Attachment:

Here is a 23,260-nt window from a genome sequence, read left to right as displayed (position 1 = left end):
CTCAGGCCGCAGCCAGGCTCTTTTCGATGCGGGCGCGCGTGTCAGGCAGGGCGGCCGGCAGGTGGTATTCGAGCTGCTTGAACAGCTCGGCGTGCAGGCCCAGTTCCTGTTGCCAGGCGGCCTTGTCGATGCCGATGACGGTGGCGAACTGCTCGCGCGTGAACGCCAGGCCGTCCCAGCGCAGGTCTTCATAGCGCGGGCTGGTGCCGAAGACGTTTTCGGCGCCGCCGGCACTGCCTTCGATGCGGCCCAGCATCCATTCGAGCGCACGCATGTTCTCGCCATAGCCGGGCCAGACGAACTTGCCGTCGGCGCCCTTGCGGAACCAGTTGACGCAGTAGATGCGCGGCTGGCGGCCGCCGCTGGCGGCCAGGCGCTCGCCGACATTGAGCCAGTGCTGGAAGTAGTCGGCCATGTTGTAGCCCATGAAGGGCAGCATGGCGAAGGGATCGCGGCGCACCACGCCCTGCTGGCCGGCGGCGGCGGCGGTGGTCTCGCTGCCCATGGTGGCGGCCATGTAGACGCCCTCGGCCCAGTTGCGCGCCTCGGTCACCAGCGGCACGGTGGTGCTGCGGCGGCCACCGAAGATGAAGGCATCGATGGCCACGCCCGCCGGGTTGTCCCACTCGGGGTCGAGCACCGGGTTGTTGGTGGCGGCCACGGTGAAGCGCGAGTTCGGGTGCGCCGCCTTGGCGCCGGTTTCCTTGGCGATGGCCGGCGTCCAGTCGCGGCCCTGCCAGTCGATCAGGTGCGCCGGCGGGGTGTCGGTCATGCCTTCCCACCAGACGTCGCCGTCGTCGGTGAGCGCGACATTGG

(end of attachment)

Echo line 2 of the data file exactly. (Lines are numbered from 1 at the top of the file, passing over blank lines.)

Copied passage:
CTCAGGCCGCAGCCAGGCTCTTTTCGATGCGGGCGCGCGTGTCAGGCAGGGCGGCCGGCAGGTGGTATTCGAGCTGCTTGAACAGCTCGGCGTGCAGGCCCAGTTCCTGTTGCCAGGCGGCCTTGTCGATGCCGATGACGGTGGCGAACTGCTCGCGCGTGAACGCCAGGCCGTCCCAGCGCAGGTCTTCATAGCGCGGGCTGGTGCCGAAGACGTTTTCGGCGCCGCCGGCACTGCCTTCGATGCGGCCCAGCATCCATTCGAGCGCACGCATGTTCTCGCCATAGCCGGGCCAGACGAACTTGCCGTCGGCGCCCTTGCGGAACCAGTTGACGCAGTAGATGCGCGGCTGGCGGCCGCCGCTGGCGGCCAGGCGCTCGCCGACATTGAGCCAGTGCTGGAAGTAGTCGGCCATGTTGTAGCCCATGAAGGGCAGCATGGCGAAGGGATCGCGGCGCACCACGCCCTGCTGGCCGGCGGCGGCGGCGGTGGTCTCGCTGCCCATGGTGGCGGCCATGTAGACGCCCTCGGCCCAGTTGCGCGCCTCGGTCACCAGCGGCACGGTGGTGCTGCGGCGGCCACCGAAGATGAAGGCATCGATGGCCACGCCCGCCGGGTTGTCCCACTCGGGGTCGAGCACCGGGTTGTTGGTGGCGGCCACGGTGAAGCGCGAGTTCGGGTGCGCCGCCTTGGCGCCGGTTTCCTTGGCGATGGCCGGCGTCCAGTCGCGGCCCTGCCAGTCGATCAGGTGCGCCGGCGGGGTGTCGGTCATGCCTTCCCACCAGACGTCGCCGTCGTCGGTGAGCGCGACATTGG